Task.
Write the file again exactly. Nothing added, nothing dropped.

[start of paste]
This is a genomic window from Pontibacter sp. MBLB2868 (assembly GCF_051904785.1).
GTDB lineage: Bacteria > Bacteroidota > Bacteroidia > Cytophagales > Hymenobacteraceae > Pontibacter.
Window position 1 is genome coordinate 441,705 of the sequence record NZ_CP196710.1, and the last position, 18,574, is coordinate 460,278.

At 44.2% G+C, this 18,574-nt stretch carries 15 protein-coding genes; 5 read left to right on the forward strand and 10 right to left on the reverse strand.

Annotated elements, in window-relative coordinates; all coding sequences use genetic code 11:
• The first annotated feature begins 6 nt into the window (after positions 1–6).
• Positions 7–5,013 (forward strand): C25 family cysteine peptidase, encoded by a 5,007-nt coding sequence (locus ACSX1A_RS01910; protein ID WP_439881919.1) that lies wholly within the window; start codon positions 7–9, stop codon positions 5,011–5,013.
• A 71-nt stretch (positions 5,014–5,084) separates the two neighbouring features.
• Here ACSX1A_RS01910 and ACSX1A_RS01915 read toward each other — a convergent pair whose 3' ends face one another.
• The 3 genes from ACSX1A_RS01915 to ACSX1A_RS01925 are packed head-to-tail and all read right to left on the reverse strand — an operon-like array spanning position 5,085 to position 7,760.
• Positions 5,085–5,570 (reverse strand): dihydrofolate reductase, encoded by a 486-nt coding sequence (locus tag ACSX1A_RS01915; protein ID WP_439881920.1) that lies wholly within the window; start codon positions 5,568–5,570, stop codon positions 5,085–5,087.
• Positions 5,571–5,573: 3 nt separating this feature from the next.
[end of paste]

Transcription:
This is a genomic window from Pontibacter sp. MBLB2868 (assembly GCF_051904785.1).
GTDB lineage: Bacteria > Bacteroidota > Bacteroidia > Cytophagales > Hymenobacteraceae > Pontibacter.
Window position 1 is genome coordinate 441,705 of the sequence record NZ_CP196710.1, and the last position, 18,574, is coordinate 460,278.

At 44.2% G+C, this 18,574-nt stretch carries 15 protein-coding genes; 5 read left to right on the forward strand and 10 right to left on the reverse strand.

Annotated elements, in window-relative coordinates; all coding sequences use genetic code 11:
• The first annotated feature begins 6 nt into the window (after positions 1–6).
• Positions 7–5,013 (forward strand): C25 family cysteine peptidase, encoded by a 5,007-nt coding sequence (locus ACSX1A_RS01910; protein ID WP_439881919.1) that lies wholly within the window; start codon positions 7–9, stop codon positions 5,011–5,013.
• A 71-nt stretch (positions 5,014–5,084) separates the two neighbouring features.
• Here ACSX1A_RS01910 and ACSX1A_RS01915 read toward each other — a convergent pair whose 3' ends face one another.
• The 3 genes from ACSX1A_RS01915 to ACSX1A_RS01925 are packed head-to-tail and all read right to left on the reverse strand — an operon-like array spanning position 5,085 to position 7,760.
• Positions 5,085–5,570 (reverse strand): dihydrofolate reductase, encoded by a 486-nt coding sequence (locus tag ACSX1A_RS01915; protein ID WP_439881920.1) that lies wholly within the window; start codon positions 5,568–5,570, stop codon positions 5,085–5,087.
• Positions 5,571–5,573: 3 nt separating this feature from the next.